sudo apt-get update

sudo apt-get install curl gnupg -y

curl -sl | sudo -E bash -
sudo apt-get install -y nodejs

Verify that NPM has been installed correctly by running npm --version.

Verify the NPM

Installing Yarn (Optional)

I personally prefer to use Yarn over NPM. You can install this by running sudo npm install -g yarn.

Setting Up a Brand New React Project

If you already have a React project, you can skip this step. If not you can easily create a React project using Create React App. Follow the steps below to start and run the brand new project.

npx create-react-app my-react-app

cd my-react-app

# If you installed Yarn use this
yarn start

# If you didnt install Yarn use this
npm start

Visit the url printed in the terminal. Usually it's http://localhost:3000. You should see the following UI if everything is setup properly.

Verifying React

Setting Up a Brand New Angular Project

If you prefer using Angular you can just as easily run a couple of commands to setup Angular.

sudo npm install -g @angular/cli

ng new my-angular-app

cd my-angular-app

ng serve --open

Visit http://localhost:4200 (or the url printed in the terminal) to verify it's working properly. You should see something like the picture below.

Verifying Angular

Setting Up Java and the JDK

You can install the JDK to run Java programs on your chromebook. The JDK also contains the JRE, so you should be able to run all Java programs on your Chromebook. Run the following command below to install the JDK.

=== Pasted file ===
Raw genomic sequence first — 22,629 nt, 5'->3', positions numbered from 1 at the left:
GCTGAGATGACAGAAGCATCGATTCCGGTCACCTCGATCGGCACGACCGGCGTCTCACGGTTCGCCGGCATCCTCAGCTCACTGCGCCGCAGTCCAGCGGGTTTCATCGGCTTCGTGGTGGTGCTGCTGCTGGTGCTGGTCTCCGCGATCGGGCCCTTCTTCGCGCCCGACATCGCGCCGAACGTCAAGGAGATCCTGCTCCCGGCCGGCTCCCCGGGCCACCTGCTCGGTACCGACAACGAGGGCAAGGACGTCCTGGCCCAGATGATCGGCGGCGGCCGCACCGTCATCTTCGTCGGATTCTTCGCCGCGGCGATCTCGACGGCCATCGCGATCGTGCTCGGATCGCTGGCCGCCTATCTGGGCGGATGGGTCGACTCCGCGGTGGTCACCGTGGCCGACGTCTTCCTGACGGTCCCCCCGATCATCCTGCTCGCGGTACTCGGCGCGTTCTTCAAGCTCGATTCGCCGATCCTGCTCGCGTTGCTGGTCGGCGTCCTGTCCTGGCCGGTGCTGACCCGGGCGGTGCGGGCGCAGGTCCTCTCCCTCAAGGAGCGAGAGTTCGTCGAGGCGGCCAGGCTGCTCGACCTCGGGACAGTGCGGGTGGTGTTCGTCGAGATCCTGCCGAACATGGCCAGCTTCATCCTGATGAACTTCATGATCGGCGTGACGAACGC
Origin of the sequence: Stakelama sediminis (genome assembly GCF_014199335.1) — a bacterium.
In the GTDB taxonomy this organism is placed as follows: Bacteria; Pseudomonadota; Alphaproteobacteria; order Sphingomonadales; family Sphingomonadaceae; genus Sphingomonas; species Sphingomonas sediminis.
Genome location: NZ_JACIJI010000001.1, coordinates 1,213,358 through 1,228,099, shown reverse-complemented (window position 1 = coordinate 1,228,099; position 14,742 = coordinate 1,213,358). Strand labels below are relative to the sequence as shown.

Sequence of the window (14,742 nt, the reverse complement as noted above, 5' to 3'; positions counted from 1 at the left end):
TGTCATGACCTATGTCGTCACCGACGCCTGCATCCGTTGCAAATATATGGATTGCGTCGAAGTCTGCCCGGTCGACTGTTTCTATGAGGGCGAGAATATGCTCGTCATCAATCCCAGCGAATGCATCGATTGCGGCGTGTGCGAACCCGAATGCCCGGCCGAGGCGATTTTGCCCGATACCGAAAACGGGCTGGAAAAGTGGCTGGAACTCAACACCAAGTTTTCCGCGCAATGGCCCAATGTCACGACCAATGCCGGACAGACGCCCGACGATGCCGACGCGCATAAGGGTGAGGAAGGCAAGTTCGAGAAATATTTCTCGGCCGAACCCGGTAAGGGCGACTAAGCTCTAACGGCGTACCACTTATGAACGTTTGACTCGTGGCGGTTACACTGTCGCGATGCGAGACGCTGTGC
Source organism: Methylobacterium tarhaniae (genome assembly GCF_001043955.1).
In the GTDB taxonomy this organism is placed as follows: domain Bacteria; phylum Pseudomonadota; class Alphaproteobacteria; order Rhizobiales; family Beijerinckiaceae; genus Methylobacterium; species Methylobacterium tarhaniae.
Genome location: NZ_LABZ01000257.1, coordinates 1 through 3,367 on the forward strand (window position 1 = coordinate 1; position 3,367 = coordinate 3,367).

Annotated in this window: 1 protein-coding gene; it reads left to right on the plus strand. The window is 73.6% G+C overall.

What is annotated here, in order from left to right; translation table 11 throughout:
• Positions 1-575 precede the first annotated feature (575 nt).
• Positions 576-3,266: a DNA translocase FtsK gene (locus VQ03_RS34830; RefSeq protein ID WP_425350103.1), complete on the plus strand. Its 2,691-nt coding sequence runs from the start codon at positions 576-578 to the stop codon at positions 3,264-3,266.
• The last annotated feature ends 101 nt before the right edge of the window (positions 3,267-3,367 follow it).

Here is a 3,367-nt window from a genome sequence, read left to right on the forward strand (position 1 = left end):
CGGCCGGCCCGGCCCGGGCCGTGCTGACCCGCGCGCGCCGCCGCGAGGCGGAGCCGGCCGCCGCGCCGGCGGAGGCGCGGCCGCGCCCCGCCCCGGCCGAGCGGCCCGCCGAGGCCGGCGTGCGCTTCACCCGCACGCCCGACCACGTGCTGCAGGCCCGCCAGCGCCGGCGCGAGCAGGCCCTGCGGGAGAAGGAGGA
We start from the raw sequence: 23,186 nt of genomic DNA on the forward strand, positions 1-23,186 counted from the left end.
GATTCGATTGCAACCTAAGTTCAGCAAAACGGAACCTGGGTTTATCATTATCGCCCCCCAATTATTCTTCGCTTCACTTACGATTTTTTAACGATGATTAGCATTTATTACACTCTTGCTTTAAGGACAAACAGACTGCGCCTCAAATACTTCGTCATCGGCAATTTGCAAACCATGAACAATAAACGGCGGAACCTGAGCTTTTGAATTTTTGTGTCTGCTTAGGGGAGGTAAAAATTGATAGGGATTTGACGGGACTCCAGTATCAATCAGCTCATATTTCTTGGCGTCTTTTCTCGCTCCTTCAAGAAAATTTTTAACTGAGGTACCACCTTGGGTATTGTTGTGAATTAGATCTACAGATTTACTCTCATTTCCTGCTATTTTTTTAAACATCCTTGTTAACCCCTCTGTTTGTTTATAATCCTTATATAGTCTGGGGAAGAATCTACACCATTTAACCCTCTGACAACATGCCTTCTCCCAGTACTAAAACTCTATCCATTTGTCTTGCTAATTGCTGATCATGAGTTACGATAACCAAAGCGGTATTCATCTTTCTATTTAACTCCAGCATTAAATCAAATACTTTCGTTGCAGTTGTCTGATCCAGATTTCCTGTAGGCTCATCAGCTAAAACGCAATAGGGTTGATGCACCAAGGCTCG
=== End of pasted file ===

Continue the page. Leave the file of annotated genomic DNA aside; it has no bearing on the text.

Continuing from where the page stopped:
sudo apt-get install default-jdk

Let's create a brand a simple Hello World app in Java to verify it works. You can either use vim or your favorite IDE to create a file. Copy the following code into

public class Main {
    public static void main(String[] args) {
        System.out.println("Hello TechWaifu");

Afterwards, run the following commands to compile and run the Java app. You should see "Hello TechWaifu" printed in the terminal,


Runing Java on Chromebook

Setting Up Python 3.X

The chromebook comes with Python 2.x installed by default, but you'll need to install Python 3.X yourself. Let's download Miniconda since it's much more barebones than something like Anaconda.